Fig. 3

Stromal SENP1 deletion delays early follicle development in neonatal mouse. ac Stromal SENP1 deletion reduces follicle size and number in neonatal mice. Hematoxylin and Eosin staining of ovaries from WT and SENP-smKO mice at postnatal day 3 (a) and day 7 (b). Scale bars 160 μm. Sizes of primary and secondary follicles in ovaries of WT and SENP1-smKO mice are quantified (c). Data are presented as mean ± SEM, n = 5, *P < 0.05, **P < 0.01. df Stromal SENP1 deletion delays early folliculogenesis in neonatal mice. VASA immunofluorescence staining of ovaries from WT and SENP-smKO mice at postnatal day 3 (d) and day 7 (e). Scale bars 60 μm in ×10 images; 15 μm in ×40 images. Number of primary and secondary follicles are quantified (f). Data are presented as mean ± SEM, n = 5, **P < 0.01. OV ovary, PrF primary follicle, ScF secondary follicle

SM22α stromal cells are disorganized with altered expression of BMPs in ovaries of SENP1-smKO mouse

To further detect changes of stromal cells in SENP1-smKO mice in which a delayed oocytes growth and decreased follicles formation were observed in early ovarian development, ovaries from WT and SENP1-smKO mice stained with anti-SM22α antibody, we detected well-distributed SM22α expression in stromal cells surrounding the follicles of WT ovaries. In contrast, un-uniform distributions of SM22α stromal cells were observed in SENP1-smKO ovaries at both D0 and D3 (Fig. 4a). SENP1 deletion in SM22α+ cell was confirmed by co-immunostaining with anti-SENP1 and anti-SM22α (Fig. 4b). BMPs have been identified important roles during formation, growth and maturation of ovarian follicles in mammals [2732]. Among them, BMP4 derived from stromal/somatic cells is critical in promoting the survival and development of primordial follicles in the neonatal ovary, especially at the primordial-to-primary follicle transition. To investigate if SENP1 regulates gene expression of stromal BMPs, we carried out a series of experiments using the primary human ovarian stromal cells (from Department of Obstetrics and Gynecology, Yale School of Medicine), which proved to be SM22α positive (Fig. 4c). We determined effects of SENP1 knockdown on BMPs expression in stromal cells by qRT-PCR. BMP4, but not other BMPs, was significantly reduced by SENP1 siRNA silencing (Fig. 4d). Expression of BMP4 protein level was also significantly decreased in SENP1-knockdown stromal cells (Fig. 4e). These results suggest that SENP1 is critical for BMP4 expression in stromal cells.
Fig. 4

SENP1-deficient stromal cells are disorganized with reduced expression of BMP4. a SENP1-deficient stromal cells are disorganized. Stromal cell marker SM22α immunofluorescence in ovaries of WT and SENP1-smKO mice at D0, D3 and D7. SM22α+ stromal cells gradually mature to tightly wrap advanced follicles In WT ovaries. However, SENP1-smKO stromal cells exhibit delayed maturation and loosely surround follicles. Scale bars 15 μm. OC oocyte, SC stromal cell. b SENP1 and SM22α co-immunofluorescence staining of ovaries from WT and SENP-smKO mice. c Immunofluorescence staining of sm22α and phalloidin of human primary ovarian stromal cells. Scale bars 10 μm. d, e SM22α+ stromal cells were transfected with control siRNA or SENP1 siRNA. d SENP1, BMP2, BMP4 and BMP6 mRNAs were determined by qRT-PCR. Normalized mRNA levels (with GADPH) are presented as fold changes by taking control siRNA group as 1.0. e Protein level of BMP4 was determined by western blot with respective antibodies. Normalized protein levels (with GADPH) are presented as fold changes by taking control siRNA group as 1.0. Three independent experiments were performed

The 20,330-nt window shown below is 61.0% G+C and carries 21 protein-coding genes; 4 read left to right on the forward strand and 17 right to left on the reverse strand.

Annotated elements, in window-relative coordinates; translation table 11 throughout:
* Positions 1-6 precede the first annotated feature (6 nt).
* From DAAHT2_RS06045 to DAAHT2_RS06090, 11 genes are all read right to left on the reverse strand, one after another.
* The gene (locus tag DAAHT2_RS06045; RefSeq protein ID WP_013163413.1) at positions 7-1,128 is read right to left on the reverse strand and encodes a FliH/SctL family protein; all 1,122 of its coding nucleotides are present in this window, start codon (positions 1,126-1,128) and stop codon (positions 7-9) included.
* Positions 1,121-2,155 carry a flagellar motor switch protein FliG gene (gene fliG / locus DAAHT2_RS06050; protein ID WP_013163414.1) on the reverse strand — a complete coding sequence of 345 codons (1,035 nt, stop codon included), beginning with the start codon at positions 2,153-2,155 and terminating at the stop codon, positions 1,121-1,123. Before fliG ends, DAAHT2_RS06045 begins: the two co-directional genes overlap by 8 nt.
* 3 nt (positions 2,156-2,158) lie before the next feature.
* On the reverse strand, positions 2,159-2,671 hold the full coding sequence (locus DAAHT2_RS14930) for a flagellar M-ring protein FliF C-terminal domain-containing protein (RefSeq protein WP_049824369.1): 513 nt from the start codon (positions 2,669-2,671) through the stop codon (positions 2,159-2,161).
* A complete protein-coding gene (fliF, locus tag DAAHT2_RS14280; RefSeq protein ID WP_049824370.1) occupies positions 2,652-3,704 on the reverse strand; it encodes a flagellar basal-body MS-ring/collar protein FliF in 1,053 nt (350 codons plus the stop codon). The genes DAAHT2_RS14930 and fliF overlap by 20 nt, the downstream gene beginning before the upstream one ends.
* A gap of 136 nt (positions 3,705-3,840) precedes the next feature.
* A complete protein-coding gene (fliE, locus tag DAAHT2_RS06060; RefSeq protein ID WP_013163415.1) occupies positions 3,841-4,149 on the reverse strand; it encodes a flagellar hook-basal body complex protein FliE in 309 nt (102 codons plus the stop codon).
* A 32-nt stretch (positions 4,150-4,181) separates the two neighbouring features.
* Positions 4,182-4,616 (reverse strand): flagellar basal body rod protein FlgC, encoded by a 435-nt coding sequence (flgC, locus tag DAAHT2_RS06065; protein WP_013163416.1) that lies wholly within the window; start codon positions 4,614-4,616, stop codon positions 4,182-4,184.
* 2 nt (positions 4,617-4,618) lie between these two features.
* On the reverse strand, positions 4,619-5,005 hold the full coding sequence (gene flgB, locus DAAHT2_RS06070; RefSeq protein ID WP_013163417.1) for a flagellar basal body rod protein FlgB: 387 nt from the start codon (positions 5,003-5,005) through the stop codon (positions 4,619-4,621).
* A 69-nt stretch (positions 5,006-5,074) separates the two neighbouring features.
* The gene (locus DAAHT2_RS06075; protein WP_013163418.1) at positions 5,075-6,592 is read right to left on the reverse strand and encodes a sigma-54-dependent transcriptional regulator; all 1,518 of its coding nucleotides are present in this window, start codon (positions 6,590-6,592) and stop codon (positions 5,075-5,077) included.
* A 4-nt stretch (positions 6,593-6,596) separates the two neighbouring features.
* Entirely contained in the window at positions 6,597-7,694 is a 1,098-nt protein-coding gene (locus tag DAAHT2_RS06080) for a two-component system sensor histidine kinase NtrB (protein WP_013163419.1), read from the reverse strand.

Stromal SENP1 deletion reduces expression of BMP4 receptor BMPR1B and BMPR2 on oocytes

To further investigate potential involvement and relative functions of stromal SENP1 in regulating early stage of oocytes and follicles development, we further examined expressions of BMP4 and its cognate receptors BMPR1A, BMPR1B and BMPR2 in vivo. Consistent with previous reports ref, BMPR1B and BMPR2, but not BMPR1A, were highly expressed in developing ovaries (Fig. 5a). To determine which cell type contributes to BMPR expression, we performed co-immunostaining for BMP4 and its receptors. BMP4 was primarily expressed by SM22α stromal cells surrounding follicles in WT ovaries. Consistent with the in vitro findings, BMP4 was greatly reduced in the stromal cells of SENP1-smKO ovaries (Fig. 5b). As previously reported, BMPR1B and BMPR2 were detected on oocytes (Fig. 5c–e). Interestingly, we observed reduced expression of BMPR1B (Fig. 5c, d) and BMPR2 (Fig. 5e) in oocytes of SENP1smKO mice, consistent with a delayed maturation of oocytes in these mice.